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Course delivery by 'chalk and talk' is still the predominant process favoured by economics university departments, but with an estimated 75 per cent of departments using group projects and presentations it seems that group work can already be designated as significant (Economics LTSN, 2003). An increasing interest in group work has been promoted by higher student-lecturer ratios and rhetoric about learning and teaching.
This chapter on the 'why', 'how' and 'what' of economics group work in higher education is ambitious. It attempts to give relevant justification, explanation and ideas to those who are considering group work options for the first time, while providing details to a conceptual and practical standard that are of use to the more seasoned exponent.
Section 2 addresses some practical issues in using group work, at the same time as exploring potential benefits in terms of learning outcomes. Lecturers who have been hesitant to reduce their reliance on traditional teaching methods may find this particularly useful.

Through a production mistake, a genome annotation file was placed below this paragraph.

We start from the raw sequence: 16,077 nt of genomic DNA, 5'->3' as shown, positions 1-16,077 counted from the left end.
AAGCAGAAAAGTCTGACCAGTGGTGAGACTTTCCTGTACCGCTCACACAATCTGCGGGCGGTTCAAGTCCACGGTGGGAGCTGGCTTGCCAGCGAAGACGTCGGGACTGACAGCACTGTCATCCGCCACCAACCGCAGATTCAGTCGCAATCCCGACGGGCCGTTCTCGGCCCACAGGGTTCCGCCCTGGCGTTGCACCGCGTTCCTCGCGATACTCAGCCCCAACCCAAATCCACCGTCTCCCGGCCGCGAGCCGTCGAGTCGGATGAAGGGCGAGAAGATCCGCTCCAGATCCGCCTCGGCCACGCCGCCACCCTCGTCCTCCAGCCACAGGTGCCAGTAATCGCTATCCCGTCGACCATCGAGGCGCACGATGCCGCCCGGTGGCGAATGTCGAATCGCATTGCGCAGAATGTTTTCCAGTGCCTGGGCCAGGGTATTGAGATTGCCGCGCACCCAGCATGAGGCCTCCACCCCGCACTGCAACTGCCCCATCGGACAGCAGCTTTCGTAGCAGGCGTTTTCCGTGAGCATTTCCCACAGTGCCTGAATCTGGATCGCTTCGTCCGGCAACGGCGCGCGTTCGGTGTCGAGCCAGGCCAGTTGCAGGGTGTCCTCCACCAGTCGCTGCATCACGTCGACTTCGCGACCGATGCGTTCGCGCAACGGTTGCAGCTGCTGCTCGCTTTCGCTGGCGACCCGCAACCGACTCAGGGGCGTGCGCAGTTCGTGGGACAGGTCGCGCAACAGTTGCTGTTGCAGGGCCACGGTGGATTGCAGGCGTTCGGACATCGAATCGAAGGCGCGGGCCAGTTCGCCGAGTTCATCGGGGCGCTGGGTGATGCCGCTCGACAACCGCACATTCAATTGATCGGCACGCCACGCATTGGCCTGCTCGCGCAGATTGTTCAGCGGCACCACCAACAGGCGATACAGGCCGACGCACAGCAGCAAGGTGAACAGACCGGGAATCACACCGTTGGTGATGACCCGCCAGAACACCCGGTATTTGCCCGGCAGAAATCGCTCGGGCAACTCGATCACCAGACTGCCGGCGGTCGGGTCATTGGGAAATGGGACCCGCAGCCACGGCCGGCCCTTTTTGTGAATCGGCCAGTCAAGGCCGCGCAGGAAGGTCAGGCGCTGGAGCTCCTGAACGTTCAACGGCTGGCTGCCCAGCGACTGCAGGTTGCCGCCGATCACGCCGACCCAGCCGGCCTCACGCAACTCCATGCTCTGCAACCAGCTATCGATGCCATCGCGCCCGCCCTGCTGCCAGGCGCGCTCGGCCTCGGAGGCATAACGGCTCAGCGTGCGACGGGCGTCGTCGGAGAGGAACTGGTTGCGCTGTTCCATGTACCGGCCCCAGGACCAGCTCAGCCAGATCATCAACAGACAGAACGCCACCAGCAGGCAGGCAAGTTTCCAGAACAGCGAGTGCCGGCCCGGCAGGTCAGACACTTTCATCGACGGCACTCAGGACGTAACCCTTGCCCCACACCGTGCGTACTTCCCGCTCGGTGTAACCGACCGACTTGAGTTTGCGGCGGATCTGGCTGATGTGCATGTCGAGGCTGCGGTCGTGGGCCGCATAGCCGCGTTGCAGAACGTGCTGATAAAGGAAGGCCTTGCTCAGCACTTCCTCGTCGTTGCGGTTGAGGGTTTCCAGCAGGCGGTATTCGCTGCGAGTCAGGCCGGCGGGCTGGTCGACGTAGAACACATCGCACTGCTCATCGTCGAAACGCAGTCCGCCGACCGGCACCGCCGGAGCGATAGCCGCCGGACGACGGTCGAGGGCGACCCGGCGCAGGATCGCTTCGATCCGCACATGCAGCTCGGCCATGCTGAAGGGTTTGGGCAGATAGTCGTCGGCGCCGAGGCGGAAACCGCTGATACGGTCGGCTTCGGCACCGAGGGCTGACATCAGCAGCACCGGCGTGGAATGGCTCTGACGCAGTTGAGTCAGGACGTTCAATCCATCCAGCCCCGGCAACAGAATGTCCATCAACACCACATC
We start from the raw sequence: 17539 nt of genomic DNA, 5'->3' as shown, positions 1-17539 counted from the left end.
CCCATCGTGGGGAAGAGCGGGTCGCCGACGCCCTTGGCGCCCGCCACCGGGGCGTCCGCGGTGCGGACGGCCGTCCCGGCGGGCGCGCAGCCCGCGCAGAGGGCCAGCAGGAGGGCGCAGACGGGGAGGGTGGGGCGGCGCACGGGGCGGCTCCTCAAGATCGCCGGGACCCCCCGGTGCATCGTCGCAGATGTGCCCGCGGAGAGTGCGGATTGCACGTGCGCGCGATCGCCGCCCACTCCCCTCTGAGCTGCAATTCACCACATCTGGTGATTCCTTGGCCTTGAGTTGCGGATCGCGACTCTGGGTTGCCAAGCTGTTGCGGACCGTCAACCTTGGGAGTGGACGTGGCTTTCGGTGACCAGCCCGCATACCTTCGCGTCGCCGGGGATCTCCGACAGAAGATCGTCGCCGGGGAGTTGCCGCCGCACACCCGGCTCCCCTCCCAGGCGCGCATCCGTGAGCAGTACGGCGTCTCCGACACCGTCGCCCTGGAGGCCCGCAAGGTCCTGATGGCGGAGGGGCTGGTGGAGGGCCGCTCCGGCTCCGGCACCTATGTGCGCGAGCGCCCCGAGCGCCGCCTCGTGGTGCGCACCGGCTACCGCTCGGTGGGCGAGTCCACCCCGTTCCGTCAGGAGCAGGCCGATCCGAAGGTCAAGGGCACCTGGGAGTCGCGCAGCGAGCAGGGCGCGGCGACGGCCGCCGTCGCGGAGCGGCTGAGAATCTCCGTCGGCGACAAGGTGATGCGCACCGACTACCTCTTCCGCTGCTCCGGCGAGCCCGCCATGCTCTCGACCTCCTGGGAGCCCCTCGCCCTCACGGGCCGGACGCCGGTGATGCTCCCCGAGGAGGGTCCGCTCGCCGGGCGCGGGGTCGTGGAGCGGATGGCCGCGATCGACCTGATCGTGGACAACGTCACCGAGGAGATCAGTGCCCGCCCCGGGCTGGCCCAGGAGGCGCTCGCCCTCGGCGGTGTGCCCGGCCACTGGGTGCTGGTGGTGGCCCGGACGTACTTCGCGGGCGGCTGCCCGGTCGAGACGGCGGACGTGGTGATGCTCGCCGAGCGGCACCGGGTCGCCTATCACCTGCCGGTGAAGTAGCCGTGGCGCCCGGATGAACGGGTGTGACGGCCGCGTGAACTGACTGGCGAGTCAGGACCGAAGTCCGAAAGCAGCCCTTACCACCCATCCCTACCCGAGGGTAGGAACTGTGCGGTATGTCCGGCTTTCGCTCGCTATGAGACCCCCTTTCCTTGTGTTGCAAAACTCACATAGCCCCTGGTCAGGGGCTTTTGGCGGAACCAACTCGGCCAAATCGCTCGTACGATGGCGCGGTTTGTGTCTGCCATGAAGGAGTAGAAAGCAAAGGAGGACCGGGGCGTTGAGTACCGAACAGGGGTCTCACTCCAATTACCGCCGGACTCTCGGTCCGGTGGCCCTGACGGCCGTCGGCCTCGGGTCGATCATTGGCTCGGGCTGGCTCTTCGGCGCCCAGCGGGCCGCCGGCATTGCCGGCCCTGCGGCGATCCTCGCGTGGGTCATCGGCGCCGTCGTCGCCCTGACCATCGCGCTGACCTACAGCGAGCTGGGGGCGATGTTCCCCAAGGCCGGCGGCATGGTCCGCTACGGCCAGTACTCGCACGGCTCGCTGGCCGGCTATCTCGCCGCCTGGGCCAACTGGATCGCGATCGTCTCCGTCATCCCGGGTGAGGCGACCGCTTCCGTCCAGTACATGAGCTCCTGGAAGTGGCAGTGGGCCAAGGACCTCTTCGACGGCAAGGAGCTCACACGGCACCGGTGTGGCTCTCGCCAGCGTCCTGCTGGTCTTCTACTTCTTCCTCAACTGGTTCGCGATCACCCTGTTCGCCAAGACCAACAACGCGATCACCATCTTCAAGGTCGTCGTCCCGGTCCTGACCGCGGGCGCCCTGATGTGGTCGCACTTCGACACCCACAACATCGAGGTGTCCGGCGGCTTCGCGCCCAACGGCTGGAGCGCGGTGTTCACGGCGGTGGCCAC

Section 3 acknowledges the critical part that motivation has to play in the success or failure of groups. This section offers some practical measures that aim to improve the effectiveness of group work by achieving high levels of student motivation.
In designing group work, the lecturer selects from so many options that the final design will almost certainly be unique. Whilst accepting this, section 3 offers a tentative template for group work. It aims to:
- identify the key issues to be considered in designing group work;
- analyse the implications of the design of group tasks;
- evaluate the options for assessment.